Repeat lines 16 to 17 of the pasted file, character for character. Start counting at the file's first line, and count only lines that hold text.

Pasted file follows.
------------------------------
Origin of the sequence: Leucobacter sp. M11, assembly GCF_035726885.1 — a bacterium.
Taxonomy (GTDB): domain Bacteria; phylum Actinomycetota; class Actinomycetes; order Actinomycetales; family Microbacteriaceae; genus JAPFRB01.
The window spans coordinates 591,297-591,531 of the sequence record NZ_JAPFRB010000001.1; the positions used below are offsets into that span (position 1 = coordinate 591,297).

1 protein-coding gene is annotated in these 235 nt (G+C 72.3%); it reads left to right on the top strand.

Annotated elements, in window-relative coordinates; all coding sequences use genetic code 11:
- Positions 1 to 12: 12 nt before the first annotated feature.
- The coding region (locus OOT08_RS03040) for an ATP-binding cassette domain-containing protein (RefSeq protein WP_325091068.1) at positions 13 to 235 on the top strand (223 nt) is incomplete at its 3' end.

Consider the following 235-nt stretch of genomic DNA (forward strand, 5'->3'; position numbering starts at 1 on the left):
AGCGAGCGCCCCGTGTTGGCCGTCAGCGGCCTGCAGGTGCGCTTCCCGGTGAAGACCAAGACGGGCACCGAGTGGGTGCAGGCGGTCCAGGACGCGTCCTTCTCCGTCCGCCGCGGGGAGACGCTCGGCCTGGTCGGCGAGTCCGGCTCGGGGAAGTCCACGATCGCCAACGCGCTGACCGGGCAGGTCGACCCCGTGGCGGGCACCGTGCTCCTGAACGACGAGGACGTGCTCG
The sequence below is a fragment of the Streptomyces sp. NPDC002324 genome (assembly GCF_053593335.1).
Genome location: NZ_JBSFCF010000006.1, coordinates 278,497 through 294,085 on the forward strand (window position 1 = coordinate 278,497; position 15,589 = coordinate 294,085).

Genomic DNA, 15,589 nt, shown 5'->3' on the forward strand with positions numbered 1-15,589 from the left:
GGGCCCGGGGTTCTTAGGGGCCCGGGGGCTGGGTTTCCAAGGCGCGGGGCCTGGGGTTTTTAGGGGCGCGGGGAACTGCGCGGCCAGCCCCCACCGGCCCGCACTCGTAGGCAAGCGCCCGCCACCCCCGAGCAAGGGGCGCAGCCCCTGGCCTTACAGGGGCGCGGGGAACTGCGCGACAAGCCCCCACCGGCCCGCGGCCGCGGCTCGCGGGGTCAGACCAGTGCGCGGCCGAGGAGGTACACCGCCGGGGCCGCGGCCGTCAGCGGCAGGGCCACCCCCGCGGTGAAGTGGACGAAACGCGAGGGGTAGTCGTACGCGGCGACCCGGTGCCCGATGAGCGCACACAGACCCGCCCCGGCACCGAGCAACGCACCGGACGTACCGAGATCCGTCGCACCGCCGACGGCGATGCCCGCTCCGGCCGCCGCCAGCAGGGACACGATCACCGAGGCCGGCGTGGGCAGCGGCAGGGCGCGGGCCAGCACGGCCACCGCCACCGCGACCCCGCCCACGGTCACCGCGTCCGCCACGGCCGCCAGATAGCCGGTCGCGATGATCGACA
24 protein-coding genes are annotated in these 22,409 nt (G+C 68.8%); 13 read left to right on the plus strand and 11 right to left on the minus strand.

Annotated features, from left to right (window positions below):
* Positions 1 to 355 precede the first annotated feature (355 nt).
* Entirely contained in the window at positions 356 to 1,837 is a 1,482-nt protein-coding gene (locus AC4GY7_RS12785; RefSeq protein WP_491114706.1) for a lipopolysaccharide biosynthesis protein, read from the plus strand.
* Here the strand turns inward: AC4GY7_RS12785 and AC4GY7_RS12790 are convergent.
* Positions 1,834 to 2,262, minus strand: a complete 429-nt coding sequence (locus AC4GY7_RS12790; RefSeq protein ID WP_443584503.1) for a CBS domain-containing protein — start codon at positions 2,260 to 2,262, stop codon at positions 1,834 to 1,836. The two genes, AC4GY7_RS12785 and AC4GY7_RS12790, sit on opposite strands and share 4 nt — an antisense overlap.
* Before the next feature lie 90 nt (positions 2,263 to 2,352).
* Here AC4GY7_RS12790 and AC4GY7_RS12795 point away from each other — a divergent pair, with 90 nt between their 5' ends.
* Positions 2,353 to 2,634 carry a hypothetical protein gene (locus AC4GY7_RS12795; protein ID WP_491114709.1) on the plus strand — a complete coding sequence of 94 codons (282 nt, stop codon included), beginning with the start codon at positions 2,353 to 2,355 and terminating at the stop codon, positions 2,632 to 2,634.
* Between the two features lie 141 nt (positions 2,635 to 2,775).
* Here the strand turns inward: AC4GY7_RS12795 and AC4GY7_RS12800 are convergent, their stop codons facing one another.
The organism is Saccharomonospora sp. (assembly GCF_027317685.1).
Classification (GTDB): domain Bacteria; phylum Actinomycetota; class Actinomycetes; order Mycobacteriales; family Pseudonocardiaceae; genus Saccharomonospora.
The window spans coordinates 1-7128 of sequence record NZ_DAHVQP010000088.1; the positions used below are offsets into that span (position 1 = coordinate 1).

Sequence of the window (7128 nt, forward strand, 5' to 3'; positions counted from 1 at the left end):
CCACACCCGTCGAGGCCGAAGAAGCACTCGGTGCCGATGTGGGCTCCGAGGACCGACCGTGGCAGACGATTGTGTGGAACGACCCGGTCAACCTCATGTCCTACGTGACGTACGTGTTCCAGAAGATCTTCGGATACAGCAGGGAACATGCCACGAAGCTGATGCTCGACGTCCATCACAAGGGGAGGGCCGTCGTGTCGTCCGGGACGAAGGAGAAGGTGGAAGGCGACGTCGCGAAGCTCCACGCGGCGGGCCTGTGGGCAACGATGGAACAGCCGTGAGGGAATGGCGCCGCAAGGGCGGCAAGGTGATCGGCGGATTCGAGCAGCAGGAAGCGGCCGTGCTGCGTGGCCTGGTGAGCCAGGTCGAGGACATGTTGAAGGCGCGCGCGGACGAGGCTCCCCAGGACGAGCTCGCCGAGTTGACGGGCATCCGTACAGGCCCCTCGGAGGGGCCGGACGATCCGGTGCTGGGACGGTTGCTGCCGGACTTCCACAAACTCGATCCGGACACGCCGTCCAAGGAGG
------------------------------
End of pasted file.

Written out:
* Positions 1 to 355 precede the first annotated feature (355 nt).
* Entirely contained in the window at positions 356 to 1,837 is a 1,482-nt protein-coding gene (locus AC4GY7_RS12785; RefSeq protein WP_491114706.1) for a lipopolysaccharide biosynthesis protein, read from the plus strand.